The 2017/18 school year was hard. It was hard for students and it was hard for teachers.
In October 2017, college teachers across the province voted to strike after five months of failed talks to renew their contracts with the College Employer Council (CEC.) What resulted was five weeks of uncertainty for hundreds of thousands of college students across the province. As students faced the possibility of a lost semester, 10% of enrolled students chose to drop out of school with a full tuition refund. The students that didn’t had to deal with a highly condensed workload.
A little over a year later, we’re starting to see how the strike effected the college community at large.
Students were dropping out and struggling
As the school year came to an end, many international students couldn’t stay in the country for the full duration of their program. That was the case for Anish Goberdhan, an international business student from Trinidad. Goberdhan went home two weeks before the end of his winter semester and had to work extra hard to get all of his grades submitted in that time.
“Because the semester was condensed, I wasn’t even able to do all my courses. I had to drop one, which was an elective, so that pushed me back. I have to do that one course this summer in order to graduate,” he said. “Those are the two things that effected me the most. The course and the price.”
Goberdhan chose to go home during to the strike. For him, living in Canada for the duration of the strike would have cost him more than paying for plane tickets to Trinidad.
“One plane ticket to Trinidad usually costs 4000 Trinidadian dollars.” The trip cost him $1,600 Canadian in total, but he saved money on groceries and rent.
Ultimately, the strike saw Goberdhan’s whole post-secondary career extended. “If it wasn’t because of the strike, I wouldn’t have needed to drop that class, and I wouldn’t have needed to repeat a class during the summer and I could just graduate at the end of the semester.”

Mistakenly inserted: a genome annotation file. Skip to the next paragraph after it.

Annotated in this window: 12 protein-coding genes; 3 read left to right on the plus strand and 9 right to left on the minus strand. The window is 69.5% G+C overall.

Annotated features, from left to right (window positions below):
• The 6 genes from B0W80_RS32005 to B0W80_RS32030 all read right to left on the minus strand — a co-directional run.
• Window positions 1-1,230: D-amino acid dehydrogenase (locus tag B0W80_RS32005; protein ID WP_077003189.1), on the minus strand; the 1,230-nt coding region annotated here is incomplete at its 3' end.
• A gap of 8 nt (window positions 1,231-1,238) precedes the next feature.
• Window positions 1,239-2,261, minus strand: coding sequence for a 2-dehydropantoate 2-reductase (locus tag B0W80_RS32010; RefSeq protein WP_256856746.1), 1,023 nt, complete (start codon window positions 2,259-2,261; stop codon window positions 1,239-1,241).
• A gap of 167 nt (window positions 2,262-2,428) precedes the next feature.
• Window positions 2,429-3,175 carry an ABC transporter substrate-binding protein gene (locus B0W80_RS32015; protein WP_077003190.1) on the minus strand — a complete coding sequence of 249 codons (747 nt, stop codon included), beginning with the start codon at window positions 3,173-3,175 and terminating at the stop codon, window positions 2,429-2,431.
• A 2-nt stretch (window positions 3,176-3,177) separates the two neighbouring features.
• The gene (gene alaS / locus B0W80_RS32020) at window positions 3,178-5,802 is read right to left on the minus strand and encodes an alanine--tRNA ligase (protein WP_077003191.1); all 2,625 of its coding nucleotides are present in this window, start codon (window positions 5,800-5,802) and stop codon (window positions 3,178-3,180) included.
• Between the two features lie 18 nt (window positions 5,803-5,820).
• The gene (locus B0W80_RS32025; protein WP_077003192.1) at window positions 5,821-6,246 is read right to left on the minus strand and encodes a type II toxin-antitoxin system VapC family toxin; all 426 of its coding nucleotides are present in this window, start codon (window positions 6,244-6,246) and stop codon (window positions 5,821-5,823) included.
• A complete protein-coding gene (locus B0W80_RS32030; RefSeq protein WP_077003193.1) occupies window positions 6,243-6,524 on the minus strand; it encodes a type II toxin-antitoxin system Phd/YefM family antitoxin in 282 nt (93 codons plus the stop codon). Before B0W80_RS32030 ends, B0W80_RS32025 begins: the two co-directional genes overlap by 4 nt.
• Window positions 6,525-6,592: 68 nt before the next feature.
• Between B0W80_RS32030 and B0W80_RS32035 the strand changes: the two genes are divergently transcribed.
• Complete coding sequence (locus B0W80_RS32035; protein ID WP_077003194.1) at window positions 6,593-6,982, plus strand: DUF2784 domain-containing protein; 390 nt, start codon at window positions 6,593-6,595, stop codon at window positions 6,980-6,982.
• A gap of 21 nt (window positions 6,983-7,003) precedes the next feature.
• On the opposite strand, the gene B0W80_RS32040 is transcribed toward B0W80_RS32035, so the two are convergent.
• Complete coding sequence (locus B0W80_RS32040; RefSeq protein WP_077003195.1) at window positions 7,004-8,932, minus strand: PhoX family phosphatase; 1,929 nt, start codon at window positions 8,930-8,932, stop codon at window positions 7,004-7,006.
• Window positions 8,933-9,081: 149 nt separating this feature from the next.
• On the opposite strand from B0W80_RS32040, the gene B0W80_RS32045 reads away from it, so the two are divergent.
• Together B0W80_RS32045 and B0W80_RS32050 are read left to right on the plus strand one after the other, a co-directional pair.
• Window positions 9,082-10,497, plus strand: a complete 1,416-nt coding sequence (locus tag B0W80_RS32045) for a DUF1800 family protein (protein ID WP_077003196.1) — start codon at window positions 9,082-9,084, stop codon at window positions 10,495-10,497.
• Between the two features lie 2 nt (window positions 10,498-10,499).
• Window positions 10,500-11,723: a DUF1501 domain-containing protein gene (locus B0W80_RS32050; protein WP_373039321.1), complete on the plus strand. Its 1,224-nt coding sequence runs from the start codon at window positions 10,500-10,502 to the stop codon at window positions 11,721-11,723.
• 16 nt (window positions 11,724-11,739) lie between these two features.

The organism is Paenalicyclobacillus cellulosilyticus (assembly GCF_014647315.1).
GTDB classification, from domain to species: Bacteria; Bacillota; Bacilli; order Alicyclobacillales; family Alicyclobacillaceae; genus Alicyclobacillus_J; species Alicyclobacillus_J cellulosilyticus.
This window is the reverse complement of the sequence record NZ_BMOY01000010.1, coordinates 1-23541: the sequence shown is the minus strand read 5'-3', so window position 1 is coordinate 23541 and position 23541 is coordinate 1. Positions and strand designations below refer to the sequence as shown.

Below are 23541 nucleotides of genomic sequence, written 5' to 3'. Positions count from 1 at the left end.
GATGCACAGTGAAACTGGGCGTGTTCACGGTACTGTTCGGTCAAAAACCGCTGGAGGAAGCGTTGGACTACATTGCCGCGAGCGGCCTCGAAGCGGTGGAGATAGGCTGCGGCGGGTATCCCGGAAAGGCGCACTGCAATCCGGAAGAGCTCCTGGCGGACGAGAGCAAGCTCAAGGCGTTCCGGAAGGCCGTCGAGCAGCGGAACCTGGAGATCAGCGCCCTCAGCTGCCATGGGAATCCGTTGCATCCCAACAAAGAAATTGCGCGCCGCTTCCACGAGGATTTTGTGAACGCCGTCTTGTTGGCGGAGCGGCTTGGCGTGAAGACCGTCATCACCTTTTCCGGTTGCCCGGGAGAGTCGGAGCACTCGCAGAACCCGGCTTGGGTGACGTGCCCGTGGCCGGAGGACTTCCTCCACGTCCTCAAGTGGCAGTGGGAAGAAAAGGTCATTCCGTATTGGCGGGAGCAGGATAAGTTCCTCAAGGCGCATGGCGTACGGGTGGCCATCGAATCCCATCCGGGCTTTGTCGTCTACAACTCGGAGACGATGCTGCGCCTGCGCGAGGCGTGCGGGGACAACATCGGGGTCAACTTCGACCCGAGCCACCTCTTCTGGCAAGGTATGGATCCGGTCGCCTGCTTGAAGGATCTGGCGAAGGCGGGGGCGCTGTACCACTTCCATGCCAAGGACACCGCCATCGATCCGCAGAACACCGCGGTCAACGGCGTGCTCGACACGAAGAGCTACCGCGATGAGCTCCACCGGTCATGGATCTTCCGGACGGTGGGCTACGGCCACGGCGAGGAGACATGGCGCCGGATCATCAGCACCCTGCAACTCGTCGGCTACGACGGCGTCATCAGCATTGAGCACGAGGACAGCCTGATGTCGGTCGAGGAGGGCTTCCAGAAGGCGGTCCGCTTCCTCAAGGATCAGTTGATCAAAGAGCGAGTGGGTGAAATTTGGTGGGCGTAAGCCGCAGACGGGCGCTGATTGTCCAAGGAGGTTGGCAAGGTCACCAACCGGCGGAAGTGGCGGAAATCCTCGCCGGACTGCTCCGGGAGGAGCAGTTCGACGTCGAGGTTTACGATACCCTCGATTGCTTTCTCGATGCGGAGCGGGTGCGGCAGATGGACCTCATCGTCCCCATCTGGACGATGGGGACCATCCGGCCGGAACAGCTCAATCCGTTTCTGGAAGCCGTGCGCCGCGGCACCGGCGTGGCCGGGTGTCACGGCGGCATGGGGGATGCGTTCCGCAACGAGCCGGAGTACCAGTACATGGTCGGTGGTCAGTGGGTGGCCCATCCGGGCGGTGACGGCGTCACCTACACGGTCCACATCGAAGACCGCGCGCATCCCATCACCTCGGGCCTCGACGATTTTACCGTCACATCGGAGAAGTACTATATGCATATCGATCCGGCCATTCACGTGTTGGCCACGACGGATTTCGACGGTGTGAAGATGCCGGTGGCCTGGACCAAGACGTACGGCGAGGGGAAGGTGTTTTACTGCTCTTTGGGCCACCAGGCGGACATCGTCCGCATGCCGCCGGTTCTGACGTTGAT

Some students found their academic careers completely come to an end with the strike. That’s what happened to Terry Konstantinidis, who took the opportunity to drop out without financial penalty.
“During the strike, there was a lot of extra work that they made you do in a short period of time. I wasn’t able to do it to the best of my abilities, so I just cut it out,” he said.
Today, Konstantinidis spends his time streaming popular games such as Fortnite on Twitch. Though the strike was challenging for him in the moment, he acknowledges that it’s had a positive effect on his life.
“It gave me a lot of time to think about what I should be doing with my life instead of school. I became a streamer. Streaming is what I do for a living, it pays fairly well. As I’m growing as a streamer, it’s paying better than what I’d get if I was going to be a full-time student working a part time job.”
Konstantinidis says that he’s taken the strike as an opportunity to pursue his dreams, but it’s offered him the opportunity for personal growth as well. “It really did show me how to live by yourself. I have to go grocery shopping, I have to go to work, I have to do this, I have to do that. There were a lot of responsibilities on the line, which was a nice experience.”
At first though, Konstantinidis had to deal with breaking the news to his family, who were very insistent that he pursue his education.
“My dad is super strict when it comes to school. Telling him that I was going to drop out was really scary. It was hard, it really was.”
Konstantinidids hasn’t ruled out school in the future though. He says if streaming doesn’t work out for him in the long run, he plans on going to school to become an electrician like his father.
Students who did choose to re-enroll after dropping out are still faced with their own unique challenges, though. Noah Posocco chose to go back to school after spending the year building up his savings. Now he finds himself in an awkward space with his courses.
“It derailed my education by about a year. Because I came back in January, I’m now in my second semester of my second year. Next September, I have to go back and do my first semester of my second year. Now my semesters are going to be all messed up going forward.”